Researchers have been making progress in understanding exactly why skin healing falters with age. Changes in the behavior of sweat glands and surrounding structures built out of keratinocyte cells appear to be important, for example. Skin normally heals through construction of keratinocytes spreading outwards from the sweat glands, but that becomes disrupted in later life. Researchers here fill in more details in the signaling changes involved in that disruption, as well as the role of the immune system, and suggest that it should be possible to nudge the balance of signals back in the right direction. That wouldn't address the root causes of these changes, of course, such as the presence of senescent cells and cross-links in skin tissue, and the age-related decline of the immune system, but might produce enough of a benefit in wound healing to be worth the effort.
Older bodies need longer to mend. Yet until now, researchers have not been able to tease out what age-related changes hinder the body's ability to repair itself. Recent experiments explored this physiological puzzle by examining molecular changes in aging mouse skin. The results delineate a new aspect of how the body heals wounds. "Within days of an injury, skin cells migrate in and close the wound, a process that requires coordination with nearby immune cells. Our experiments have shown that, with aging, disruptions to communication between skin cells and their immune cells slow down this step. Wound healing is one of the most complex processes to occur in the human body. Numerous types of cells, molecular pathways, and signaling systems go to work over timescales that vary from seconds to months. Changes related to aging have been observed in every step of this process."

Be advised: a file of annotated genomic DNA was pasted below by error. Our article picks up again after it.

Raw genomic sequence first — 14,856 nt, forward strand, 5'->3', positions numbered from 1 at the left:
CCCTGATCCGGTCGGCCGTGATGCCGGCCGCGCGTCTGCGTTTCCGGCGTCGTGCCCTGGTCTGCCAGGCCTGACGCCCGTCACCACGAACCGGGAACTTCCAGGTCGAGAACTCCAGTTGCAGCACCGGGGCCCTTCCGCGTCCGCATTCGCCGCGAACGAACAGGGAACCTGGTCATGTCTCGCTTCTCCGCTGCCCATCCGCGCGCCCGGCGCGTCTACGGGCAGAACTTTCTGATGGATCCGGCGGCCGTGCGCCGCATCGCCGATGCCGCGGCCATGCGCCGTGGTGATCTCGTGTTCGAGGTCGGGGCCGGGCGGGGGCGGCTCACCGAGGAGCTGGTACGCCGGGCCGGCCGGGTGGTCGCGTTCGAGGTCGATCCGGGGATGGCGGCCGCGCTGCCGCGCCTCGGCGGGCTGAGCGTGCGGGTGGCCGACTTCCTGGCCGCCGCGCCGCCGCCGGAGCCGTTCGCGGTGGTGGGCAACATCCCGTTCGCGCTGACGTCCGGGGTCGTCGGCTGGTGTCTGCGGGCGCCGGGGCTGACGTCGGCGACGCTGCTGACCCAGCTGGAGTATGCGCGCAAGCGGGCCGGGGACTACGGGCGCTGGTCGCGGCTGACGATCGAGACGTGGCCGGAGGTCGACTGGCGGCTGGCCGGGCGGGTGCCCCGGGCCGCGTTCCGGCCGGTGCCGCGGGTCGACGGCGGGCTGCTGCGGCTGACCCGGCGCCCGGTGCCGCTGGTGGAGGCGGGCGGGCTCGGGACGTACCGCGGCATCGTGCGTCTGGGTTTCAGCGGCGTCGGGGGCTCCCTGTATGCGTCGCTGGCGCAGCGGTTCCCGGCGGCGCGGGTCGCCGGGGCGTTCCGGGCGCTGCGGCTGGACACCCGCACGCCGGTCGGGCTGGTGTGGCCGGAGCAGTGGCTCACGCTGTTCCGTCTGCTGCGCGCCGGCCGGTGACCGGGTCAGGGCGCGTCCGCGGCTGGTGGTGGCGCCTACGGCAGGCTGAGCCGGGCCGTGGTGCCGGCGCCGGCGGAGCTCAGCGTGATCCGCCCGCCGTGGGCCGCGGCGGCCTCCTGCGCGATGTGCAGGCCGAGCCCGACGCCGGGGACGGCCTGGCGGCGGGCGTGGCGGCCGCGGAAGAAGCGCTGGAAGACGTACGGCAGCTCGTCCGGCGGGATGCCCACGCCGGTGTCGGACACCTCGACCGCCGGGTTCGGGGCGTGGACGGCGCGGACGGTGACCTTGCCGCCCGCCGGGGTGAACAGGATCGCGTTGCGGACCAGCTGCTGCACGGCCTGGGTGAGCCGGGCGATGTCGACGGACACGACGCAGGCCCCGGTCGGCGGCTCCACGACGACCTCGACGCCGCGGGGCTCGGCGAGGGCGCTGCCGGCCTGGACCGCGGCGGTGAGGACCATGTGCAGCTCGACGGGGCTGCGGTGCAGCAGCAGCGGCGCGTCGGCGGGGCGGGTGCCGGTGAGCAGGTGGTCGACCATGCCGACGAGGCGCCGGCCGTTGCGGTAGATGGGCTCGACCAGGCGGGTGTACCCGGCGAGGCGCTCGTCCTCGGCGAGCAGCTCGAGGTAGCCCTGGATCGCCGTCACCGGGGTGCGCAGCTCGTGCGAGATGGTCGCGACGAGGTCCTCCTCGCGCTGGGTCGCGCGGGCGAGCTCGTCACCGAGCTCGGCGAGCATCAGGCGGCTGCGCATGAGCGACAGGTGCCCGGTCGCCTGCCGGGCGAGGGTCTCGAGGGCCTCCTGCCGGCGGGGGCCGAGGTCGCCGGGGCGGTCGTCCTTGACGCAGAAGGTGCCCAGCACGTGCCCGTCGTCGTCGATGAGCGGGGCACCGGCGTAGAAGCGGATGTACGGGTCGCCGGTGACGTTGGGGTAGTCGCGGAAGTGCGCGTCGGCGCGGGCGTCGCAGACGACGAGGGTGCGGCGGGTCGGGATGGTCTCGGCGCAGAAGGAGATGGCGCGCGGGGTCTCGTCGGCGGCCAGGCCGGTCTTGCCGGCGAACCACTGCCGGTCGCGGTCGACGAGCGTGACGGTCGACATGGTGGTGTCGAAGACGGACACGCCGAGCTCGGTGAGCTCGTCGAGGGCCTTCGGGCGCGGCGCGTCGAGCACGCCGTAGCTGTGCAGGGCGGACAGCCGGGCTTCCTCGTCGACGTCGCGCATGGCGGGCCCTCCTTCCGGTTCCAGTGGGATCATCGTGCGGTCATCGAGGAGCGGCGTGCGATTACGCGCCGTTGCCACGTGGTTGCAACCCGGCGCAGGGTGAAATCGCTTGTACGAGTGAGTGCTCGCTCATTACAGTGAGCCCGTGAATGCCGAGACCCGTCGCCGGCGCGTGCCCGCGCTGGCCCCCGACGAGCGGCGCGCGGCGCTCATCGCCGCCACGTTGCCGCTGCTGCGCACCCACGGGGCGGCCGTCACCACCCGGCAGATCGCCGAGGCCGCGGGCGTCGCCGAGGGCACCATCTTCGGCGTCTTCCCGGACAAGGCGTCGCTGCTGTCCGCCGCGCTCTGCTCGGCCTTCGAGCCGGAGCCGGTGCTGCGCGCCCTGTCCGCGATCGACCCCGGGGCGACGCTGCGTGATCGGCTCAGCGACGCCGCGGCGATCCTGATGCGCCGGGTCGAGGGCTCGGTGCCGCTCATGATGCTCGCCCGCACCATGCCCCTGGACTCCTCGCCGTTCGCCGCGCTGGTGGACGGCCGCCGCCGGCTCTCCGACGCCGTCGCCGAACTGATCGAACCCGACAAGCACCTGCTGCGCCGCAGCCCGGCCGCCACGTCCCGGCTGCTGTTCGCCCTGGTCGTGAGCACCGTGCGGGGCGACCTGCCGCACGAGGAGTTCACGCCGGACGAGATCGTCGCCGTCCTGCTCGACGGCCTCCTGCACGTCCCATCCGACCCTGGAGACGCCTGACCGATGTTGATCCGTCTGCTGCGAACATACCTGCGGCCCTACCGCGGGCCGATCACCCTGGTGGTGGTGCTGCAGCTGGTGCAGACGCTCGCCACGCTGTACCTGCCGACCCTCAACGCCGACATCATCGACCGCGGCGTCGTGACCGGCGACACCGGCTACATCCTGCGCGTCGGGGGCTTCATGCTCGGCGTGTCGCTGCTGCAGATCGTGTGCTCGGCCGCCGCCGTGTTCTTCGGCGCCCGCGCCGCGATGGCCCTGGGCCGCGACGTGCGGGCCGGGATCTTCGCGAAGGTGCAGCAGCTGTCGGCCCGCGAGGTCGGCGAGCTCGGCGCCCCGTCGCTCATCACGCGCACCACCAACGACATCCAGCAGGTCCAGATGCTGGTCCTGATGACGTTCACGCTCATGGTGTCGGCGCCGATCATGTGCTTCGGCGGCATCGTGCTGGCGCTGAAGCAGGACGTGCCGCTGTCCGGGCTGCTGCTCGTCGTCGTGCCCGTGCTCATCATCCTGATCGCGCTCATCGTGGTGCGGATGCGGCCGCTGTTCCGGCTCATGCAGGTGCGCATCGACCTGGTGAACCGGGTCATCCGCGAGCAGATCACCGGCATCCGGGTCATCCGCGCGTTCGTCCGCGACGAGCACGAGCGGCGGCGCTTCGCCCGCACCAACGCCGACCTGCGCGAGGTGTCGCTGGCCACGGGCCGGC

Both skin cells and immune cells contribute to this elaborate process, which begins with the formation of a scab. New skin cells known as keratinocytes later travel in as a sheet to fill in the wound under the scab. The team focused on this latter step in healing in two-month-old versus 24-month-old mice - roughly equivalent to 20- and 70-year-old humans. They found that among the older mice, keratinocytes were much slower to migrate into the skin gap under the scab, and, as a result, wounds often took days longer to close. Wound healing is known to require specialized immune cells that reside in the skin. The researchers' new experiments showed that following an injury, the keratinocytes at the wound edge talk to these immune cells by producing proteins known as Skints that appear to tell the immune cells to stay around and assist in filling the gap. In older mice, the keratinocytes failed to produce these immune signals.
To see if they could enhance Skint signaling in older skin, the researchers turned to the protein IL-6 that resident immune cells normally release after injury, activating STAT3. When they applied this protein to young and old mouse skin tissue in a petri dish, they saw an increase in keratinocyte migration, which was most pronounced in the older skin. In effect, the old keratinocytes behaved more youthfully. The scientists hope the same principle could be applied to developing treatments for age-related delays in healing. "Our work suggests it may be possible to develop drugs to activate pathways that help aging skin cells to communicate better with their immune cell neighbors, and so boost the signals that normally decline with age."